Having corrupted BCD messes up with the master boot record. While the Windows System files in BCD are a necessity for not getting stuck in preparing automatic repair loop, the following steps can be taken to rebuild them entirely from scratch:

  • Open Command Prompt. If you can boot into Windows using safe mode, use the start menu method mentioned previously. Otherwise, you can head to the Startup Settings > Troubleshoot > Advanced Options to open Command Prompt.
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  • In there, type the following commands in the specified sequence:
  • bootrec /fixmbr
  • bootrec /fixboot
  • bootrec /scanos
  • bootrec /rebuildbcd

After each command has finished executing, you’ll see the “Successfully scanned Windows installations” message pop up in the Command Prompt. This indicates that the BCD rebuild process has successfully been completed.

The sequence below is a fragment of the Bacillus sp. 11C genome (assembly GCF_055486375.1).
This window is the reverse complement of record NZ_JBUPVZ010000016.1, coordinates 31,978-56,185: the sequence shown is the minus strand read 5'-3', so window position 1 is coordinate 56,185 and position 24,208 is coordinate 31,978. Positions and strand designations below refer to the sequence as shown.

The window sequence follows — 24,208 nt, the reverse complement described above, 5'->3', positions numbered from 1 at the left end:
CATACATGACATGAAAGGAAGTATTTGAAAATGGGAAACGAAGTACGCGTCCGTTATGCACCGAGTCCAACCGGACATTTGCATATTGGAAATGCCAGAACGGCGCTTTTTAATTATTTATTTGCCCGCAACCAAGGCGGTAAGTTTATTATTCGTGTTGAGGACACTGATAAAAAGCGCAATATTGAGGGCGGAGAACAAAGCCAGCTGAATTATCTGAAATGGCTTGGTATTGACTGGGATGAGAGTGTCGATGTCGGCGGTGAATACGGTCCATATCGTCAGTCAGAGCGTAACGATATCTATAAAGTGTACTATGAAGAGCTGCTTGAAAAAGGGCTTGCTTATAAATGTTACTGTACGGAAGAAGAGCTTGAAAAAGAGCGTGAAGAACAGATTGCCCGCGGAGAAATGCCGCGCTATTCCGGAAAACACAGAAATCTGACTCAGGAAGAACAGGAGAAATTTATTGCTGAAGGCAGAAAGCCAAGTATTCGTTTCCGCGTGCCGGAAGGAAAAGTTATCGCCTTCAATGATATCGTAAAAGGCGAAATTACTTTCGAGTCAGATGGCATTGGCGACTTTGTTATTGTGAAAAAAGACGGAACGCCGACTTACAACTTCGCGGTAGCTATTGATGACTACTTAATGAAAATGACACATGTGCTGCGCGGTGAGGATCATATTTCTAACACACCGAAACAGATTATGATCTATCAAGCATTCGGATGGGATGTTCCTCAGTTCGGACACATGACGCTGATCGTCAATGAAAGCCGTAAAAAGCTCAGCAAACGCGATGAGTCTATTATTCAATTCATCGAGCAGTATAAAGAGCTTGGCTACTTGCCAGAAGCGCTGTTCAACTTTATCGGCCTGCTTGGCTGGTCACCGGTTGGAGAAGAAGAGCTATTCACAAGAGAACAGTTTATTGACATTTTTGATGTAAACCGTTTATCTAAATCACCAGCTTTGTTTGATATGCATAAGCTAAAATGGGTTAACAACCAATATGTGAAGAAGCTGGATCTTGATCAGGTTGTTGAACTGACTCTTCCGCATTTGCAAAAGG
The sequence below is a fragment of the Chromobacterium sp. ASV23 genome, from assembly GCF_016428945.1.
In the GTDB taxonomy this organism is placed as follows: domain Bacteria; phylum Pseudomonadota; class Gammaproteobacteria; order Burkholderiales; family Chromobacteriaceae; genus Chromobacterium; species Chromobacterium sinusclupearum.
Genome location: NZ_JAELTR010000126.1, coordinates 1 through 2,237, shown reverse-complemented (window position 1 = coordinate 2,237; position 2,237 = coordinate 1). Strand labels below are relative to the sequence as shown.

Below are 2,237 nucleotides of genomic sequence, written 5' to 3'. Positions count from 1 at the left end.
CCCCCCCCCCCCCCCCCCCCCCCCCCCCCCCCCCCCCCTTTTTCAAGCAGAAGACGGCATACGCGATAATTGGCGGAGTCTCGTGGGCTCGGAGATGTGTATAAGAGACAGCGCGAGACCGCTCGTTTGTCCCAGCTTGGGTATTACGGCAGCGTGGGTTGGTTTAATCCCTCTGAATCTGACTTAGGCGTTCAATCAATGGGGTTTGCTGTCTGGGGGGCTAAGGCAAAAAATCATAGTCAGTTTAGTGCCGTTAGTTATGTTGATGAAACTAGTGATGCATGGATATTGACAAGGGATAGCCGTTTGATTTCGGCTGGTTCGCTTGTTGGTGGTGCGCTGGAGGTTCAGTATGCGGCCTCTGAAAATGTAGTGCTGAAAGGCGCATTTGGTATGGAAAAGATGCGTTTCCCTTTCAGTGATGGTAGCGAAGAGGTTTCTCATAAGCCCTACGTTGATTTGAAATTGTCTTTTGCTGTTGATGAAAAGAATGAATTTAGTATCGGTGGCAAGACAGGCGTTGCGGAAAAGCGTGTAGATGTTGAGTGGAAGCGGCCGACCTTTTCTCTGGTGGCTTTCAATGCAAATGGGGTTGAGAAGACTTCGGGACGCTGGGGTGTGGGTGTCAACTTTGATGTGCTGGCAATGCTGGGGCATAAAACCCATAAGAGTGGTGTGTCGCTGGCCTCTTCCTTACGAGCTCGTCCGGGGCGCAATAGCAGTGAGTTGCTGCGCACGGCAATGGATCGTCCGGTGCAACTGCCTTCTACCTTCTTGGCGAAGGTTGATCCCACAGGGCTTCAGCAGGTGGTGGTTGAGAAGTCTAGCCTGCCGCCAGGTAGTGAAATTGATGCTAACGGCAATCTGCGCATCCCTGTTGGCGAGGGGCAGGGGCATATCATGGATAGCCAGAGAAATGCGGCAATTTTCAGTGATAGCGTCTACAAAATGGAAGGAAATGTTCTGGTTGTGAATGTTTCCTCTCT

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6. Force Boot Using Command Prompt

Command Prompt features a Fixboot command that lets your PC automatically repair any errors associated with the booting sequence. While it does fix boot loop errors in most scenarios, the method is instead hit or miss due to the unreliability of Windows automated processes.

You will need to open Command Prompt from the Startup settings or the Safe Mode boot, and this can be done in any of the mentioned ways. If you’re trying to open Command Prompt from safe mode, make sure it’s working with administrator privileges.

Consequently, you can follow up with the chkdsk C: /r command to repair any possible file issues in the storage medium.

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After that, enter the fixboot C: command and wait for the system restore process to finish.

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7. Restore Windows Registry